From education to employment

QTLS achievers now recognised as qualified to teach in schools

Members of the Institute for Learning (IfL) with Qualified Teacher Learning and Skills (QTLS) status are now being recognised as qualified to teach in schools.

The change came into place last week after being laid in parliament in March. It will affect almost 7,000 teachers and trainers in further education and skills who have attained QTLS status through professional formation, conferred by IfL.

It amends regulations made in 2003 so that holders of QTLS who are IfL members have Qualified Teacher Status (QTS) and may be appointed to permanent positions as qualified teachers, without any further induction requirements.

IfL’s chief executive, Toni Fazaeli, said: “IfL has consistently made the case for the professionalism of our members and for QTLS to be recognised for teaching in schools settings as well as further education, for the benefit of young people’s learning.”

Prior to a decision being made, the IfL gave evidence to the education select committee and to the Skills Commission inquiry into teacher training for vocational teachers. Alongside this, evidence to Professor Alison Wolf’s consultation in October 2010 was based on over 5,000 IfL members’ expertise in vocational teaching.

Fazaeli said: “It was a triumph for further education teachers and right and proper that the government chose to accept Professor Wolf’s recommendation that further education teachers with QTLS should be able to teach in schools. The national recognition of QTLS has been reflected in these new legislative changes for April 2012 onwards.

“It is vital that young people have access to excellent vocational teaching, in schools as well as in further education settings, to help them prepare for good careers or create successful enterprises in an increasingly globalised and competitive economy.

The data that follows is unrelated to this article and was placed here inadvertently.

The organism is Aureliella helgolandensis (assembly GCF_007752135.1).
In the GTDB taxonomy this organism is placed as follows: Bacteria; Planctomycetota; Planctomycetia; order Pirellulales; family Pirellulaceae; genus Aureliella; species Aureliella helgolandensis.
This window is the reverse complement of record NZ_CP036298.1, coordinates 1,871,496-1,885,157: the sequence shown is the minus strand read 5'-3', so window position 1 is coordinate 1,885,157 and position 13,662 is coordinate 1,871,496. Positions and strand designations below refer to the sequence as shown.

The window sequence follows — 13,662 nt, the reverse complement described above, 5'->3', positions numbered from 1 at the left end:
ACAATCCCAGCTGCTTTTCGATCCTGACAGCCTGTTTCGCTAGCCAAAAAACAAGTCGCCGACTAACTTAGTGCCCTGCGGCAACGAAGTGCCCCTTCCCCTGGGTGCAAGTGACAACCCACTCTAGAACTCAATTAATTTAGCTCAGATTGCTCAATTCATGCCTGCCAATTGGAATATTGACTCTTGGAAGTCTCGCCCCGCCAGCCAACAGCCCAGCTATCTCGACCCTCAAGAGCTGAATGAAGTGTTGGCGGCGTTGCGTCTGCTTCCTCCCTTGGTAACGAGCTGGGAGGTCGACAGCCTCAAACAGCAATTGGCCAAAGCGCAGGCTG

“Teachers and trainers with the high-level professional status of QTLS will be able to teach flexibly across schools and colleges, and schools will be able to recruit specialists whose expertise and experience in their subject area is combined with expert teaching and a commitment to staying up to date through continuing professional development.”

Ms Fazaeli said that discussions hosted by IfL and two of their patrons, Baroness Margaret Sharp and Stella Mbubaegbu CBE, principal of Highbury College Portsmouth, at the Association of Colleges’ conference in November 2011 were positive about the potential that QTLS being recognised for teaching in schools gives for strategic partnerships and joint teaching between schools and further education.

She said: “For those who already have or will soon have QTLS, the change in legislation is good news. We are, however, extremely concerned that Lord Lingfield’s independent report about professionalism in further education recommends that teachers in the sector should not be required to have a teaching qualification.

“IfL is not alone in saying that this is a real backward step. It contradicts the government’s commitment to a high-status teaching profession. IfL will continue to offer a national professional status into the future, and this is a usual role for professional bodies.”

Schools and local authorities will remain responsible for decisions on employing QTLS holders, and IfL will maintain the national register of QTLS holders, including those teaching in schools.

Linsey Humphries

Related Articles